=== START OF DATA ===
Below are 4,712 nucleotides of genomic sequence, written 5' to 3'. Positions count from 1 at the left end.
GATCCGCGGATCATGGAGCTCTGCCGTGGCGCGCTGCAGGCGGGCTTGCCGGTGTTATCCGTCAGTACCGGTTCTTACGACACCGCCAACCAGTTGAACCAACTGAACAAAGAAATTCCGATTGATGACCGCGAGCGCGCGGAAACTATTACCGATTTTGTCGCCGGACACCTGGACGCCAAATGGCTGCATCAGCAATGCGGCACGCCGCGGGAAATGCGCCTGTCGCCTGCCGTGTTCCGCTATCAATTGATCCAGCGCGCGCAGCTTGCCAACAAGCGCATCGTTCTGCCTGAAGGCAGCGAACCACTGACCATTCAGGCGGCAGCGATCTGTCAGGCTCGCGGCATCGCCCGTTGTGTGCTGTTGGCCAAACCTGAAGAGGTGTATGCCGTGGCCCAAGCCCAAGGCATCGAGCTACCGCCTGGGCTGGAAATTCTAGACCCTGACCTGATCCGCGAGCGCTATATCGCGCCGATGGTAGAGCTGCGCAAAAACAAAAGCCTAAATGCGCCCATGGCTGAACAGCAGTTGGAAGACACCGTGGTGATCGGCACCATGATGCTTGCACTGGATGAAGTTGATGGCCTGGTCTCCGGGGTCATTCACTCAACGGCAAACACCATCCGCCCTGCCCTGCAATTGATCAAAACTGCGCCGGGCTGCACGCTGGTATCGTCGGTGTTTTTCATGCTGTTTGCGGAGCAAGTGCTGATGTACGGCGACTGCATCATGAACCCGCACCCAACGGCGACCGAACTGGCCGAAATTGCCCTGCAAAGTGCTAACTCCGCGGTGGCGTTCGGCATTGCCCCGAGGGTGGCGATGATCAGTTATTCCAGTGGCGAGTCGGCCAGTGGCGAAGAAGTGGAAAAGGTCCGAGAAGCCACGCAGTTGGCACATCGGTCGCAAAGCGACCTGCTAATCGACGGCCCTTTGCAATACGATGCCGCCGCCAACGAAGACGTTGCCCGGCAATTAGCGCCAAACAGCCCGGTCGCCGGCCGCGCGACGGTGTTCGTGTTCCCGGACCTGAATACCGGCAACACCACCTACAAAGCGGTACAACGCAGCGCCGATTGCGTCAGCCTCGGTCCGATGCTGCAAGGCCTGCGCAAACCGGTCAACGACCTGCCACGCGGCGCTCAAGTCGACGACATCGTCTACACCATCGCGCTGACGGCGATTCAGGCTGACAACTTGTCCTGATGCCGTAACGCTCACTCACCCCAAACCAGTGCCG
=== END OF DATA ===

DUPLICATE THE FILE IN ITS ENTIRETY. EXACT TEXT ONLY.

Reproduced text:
Below are 4,712 nucleotides of genomic sequence, written 5' to 3'. Positions count from 1 at the left end.
GATCCGCGGATCATGGAGCTCTGCCGTGGCGCGCTGCAGGCGGGCTTGCCGGTGTTATCCGTCAGTACCGGTTCTTACGACACCGCCAACCAGTTGAACCAACTGAACAAAGAAATTCCGATTGATGACCGCGAGCGCGCGGAAACTATTACCGATTTTGTCGCCGGACACCTGGACGCCAAATGGCTGCATCAGCAATGCGGCACGCCGCGGGAAATGCGCCTGTCGCCTGCCGTGTTCCGCTATCAATTGATCCAGCGCGCGCAGCTTGCCAACAAGCGCATCGTTCTGCCTGAAGGCAGCGAACCACTGACCATTCAGGCGGCAGCGATCTGTCAGGCTCGCGGCATCGCCCGTTGTGTGCTGTTGGCCAAACCTGAAGAGGTGTATGCCGTGGCCCAAGCCCAAGGCATCGAGCTACCGCCTGGGCTGGAAATTCTAGACCCTGACCTGATCCGCGAGCGCTATATCGCGCCGATGGTAGAGCTGCGCAAAAACAAAAGCCTAAATGCGCCCATGGCTGAACAGCAGTTGGAAGACACCGTGGTGATCGGCACCATGATGCTTGCACTGGATGAAGTTGATGGCCTGGTCTCCGGGGTCATTCACTCAACGGCAAACACCATCCGCCCTGCCCTGCAATTGATCAAAACTGCGCCGGGCTGCACGCTGGTATCGTCGGTGTTTTTCATGCTGTTTGCGGAGCAAGTGCTGATGTACGGCGACTGCATCATGAACCCGCACCCAACGGCGACCGAACTGGCCGAAATTGCCCTGCAAAGTGCTAACTCCGCGGTGGCGTTCGGCATTGCCCCGAGGGTGGCGATGATCAGTTATTCCAGTGGCGAGTCGGCCAGTGGCGAAGAAGTGGAAAAGGTCCGAGAAGCCACGCAGTTGGCACATCGGTCGCAAAGCGACCTGCTAATCGACGGCCCTTTGCAATACGATGCCGCCGCCAACGAAGACGTTGCCCGGCAATTAGCGCCAAACAGCCCGGTCGCCGGCCGCGCGACGGTGTTCGTGTTCCCGGACCTGAATACCGGCAACACCACCTACAAAGCGGTACAACGCAGCGCCGATTGCGTCAGCCTCGGTCCGATGCTGCAAGGCCTGCGCAAACCGGTCAACGACCTGCCACGCGGCGCTCAAGTCGACGACATCGTCTACACCATCGCGCTGACGGCGATTCAGGCTGACAACTTGTCCTGATGCCGTAACGCTCACTCACCCCAAACCAGTGCCG